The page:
Tampering with Physical Evidence: Is Throwing Drugs or Contraband to the Ground Prior to or During an Arrest a Crime in New York

Although not exclusive to drug and marijuana crimes, otherwise fairly simple offenses such as Seventh Degree Criminal Possession of a Controlled Substance, New York Penal Law 220.03, and Fifth Degree Criminal Possession of Marihuana, New York Penal Law 221.10, are often complicated when the police not only arrest a person for possessing heroin, molly, MDMA, adderall, oxy, cocaine, ecstasy, marijuana or any other drug, but also charge that person with an additional crime when he or she attempts to hide or dispose it before the police can get their respective hands on controlled substance. In these circumstances the NYPD or other local police department often charges the accused not only with the PL 220.03 or PL 221.10, for example, but also with either Tampering with Physical Evidence or Attempted Tampering with Physical Evidence, a class “E” felony and class “A” misdemeanor respectively. While the latter offense, New York Penal Law 215.40, is punishable by as much as four years in prison, an attempt to commit the same crime is “only” punishable by up to one year in jail.

Because both the police and prosecutors often charge a variation of PL 215.40 whether by Desk Appearance Ticket or Central Booking processing, a charge of Tampering with Physical Evidence is far from atypical. However, an arrest and charge does not automatically equate to proof beyond a reasonable doubt if at all. This blog entry will address the fairly common scenario where an accused merely throws to the ground, drops or discards the physical evidence in question and whether that rises to the level of either a completed or attempted Tampering with Physical Evidence crime.

Tampering with Physical Evidence, New York Penal Law 215.40, occurs in two distinct manners. For the purpose of this New York criminal lawyer blog entry we will solely address the second subsection of this felony. A person is guilty of PL 215.40(2) when that person believes that certain physical evidence is about to be used in an official proceeding or prospective one and with the intent to prevent its production or use that person suppresses it by concealing, altering or destroying the evidence or by intimidating or deceiving any other person to prevent its production or use.

In People v. Parker, 2017 NY Slip Op 02208, (4th Dept. 2017), a jury convicted the defendant of Attempted Tampering with Physical Evidence after the evidence established the defendant threw bags of cocaine to the floor in the store where he was arrested. After deciding in favor of the defendant and modifying the conviction from the completed crime of PL 215.40(2) to the attempted offense, the Appellate Division Fourth Department held that dropping the bags with cocaine in plain view of the arresting officers was not the same as actually concealing those bags. While the crime of Tampering with Physical Evidence does not mandate that the evidence in question ultimately be suppressed, there must be an actual act of concealment.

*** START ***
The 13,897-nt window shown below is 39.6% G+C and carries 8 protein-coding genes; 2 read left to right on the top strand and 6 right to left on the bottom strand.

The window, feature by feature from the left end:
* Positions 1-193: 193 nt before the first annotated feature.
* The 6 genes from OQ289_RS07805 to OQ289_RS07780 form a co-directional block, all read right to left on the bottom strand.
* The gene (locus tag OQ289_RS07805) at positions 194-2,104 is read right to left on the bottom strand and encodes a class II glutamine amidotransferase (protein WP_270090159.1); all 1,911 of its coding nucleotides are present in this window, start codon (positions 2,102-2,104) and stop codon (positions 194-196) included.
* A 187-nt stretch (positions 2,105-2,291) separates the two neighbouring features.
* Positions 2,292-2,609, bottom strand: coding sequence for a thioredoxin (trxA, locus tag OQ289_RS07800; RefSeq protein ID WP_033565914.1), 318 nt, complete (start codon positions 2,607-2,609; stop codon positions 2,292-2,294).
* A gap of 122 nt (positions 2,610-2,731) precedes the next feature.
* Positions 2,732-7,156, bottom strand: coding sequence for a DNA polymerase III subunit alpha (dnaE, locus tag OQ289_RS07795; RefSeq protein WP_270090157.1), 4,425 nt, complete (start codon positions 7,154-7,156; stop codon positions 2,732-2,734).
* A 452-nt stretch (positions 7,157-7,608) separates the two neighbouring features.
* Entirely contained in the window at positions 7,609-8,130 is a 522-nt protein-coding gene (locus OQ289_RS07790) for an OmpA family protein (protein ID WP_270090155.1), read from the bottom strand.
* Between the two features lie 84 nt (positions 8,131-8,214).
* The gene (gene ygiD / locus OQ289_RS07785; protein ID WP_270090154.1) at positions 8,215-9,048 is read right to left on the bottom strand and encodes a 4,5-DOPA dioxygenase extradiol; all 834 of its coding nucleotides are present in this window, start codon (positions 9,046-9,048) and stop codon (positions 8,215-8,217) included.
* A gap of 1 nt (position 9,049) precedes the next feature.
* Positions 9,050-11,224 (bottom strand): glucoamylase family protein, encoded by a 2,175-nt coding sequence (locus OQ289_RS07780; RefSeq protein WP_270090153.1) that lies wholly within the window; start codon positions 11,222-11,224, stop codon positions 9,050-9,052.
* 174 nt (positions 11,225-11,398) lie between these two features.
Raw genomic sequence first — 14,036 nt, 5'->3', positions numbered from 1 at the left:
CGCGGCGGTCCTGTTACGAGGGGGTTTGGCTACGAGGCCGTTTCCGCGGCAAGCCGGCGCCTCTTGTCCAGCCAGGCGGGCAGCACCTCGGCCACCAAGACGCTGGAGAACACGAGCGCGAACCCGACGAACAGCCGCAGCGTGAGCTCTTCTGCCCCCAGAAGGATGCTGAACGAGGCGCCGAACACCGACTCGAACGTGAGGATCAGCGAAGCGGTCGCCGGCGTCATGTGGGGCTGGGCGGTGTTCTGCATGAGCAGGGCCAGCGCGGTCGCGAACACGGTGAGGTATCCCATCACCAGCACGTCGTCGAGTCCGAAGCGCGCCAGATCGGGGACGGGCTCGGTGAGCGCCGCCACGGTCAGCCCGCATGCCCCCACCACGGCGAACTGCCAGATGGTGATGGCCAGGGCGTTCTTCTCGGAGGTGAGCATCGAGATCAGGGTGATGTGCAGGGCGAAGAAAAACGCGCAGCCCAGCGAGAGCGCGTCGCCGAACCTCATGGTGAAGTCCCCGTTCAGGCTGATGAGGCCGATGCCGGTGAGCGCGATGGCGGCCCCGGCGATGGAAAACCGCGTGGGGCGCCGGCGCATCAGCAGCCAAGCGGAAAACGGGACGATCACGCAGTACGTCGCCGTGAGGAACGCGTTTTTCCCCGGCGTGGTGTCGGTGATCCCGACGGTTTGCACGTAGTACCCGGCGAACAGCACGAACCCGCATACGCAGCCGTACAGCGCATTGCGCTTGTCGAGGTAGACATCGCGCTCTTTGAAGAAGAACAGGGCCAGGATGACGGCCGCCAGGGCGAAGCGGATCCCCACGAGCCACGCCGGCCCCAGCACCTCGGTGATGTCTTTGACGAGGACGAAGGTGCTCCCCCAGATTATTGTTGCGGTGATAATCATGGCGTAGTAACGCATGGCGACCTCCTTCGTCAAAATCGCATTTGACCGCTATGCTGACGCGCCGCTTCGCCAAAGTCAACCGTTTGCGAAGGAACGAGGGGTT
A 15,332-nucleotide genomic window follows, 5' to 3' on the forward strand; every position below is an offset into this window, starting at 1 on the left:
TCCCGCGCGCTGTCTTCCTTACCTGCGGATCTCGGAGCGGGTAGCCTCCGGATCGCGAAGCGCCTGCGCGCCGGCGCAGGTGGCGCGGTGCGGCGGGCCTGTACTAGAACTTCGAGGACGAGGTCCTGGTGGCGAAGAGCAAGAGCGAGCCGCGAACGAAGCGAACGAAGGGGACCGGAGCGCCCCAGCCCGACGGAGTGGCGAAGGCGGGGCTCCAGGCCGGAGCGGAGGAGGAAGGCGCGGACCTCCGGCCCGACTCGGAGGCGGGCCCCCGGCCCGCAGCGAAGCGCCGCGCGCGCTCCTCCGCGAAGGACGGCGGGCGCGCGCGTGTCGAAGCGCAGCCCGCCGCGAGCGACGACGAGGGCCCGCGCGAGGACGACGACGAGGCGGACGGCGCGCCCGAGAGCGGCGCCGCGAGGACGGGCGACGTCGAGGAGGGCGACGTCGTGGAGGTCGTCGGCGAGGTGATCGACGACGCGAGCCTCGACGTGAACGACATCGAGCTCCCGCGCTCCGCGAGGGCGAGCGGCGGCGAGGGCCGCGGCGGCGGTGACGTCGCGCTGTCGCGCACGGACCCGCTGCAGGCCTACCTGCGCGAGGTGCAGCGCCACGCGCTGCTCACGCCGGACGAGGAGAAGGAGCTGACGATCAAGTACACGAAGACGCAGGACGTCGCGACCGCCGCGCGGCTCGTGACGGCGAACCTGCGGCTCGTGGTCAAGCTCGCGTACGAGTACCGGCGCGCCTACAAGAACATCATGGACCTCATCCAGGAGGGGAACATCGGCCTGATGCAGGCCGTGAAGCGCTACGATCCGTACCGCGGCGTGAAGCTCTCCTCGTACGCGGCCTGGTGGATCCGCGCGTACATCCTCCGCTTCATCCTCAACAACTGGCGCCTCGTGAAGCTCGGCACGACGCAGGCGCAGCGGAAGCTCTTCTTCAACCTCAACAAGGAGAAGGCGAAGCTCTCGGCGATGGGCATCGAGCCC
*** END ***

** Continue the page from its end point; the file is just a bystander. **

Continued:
While every set of facts and accompanying evidence must be examined in the context of a particular criminal case, where a person drops marijuana to the ground or a bag of some other narcotic, there may not be a felony crime, but a lesser misdemeanor. Certainly, the police might charge the more serious offense, but that does not mean it is the legal or proper one. If the accused throws the same contraband into a drain, waterway or elsewhere thereby preventing its recovery or apprehension then it is more likely the completed felony will have a solid foundation for prosecution.

Irrespective of the underlying offense you face and the associated crime of Tampering with Physical Evidence, it is incumbent upon you and your attorney to determine whether or not the particular charge is a “reach” to merely enhance the level or magnitude of crime that is the actual basis for your arrest or one that has a legitimate legal foundation. If a motion to dismiss is the means by which you challenge the offense or you and your criminal lawyer pursue a different route, having a basic understanding of PL 215.40 is critical irrespective of your defense.

To read more more about any of the crimes listed here including the NYC Desk Appearance Ticket process, please follow the links found throughout this blog or search the sites listed below.

Saland Law PC is a New York criminal defense firm established by two former Manhattan prosecutors. The New York criminal defense attorneys at Saland Law PC represent clients in misdemeanor and felony arrests throughout the New York City region.


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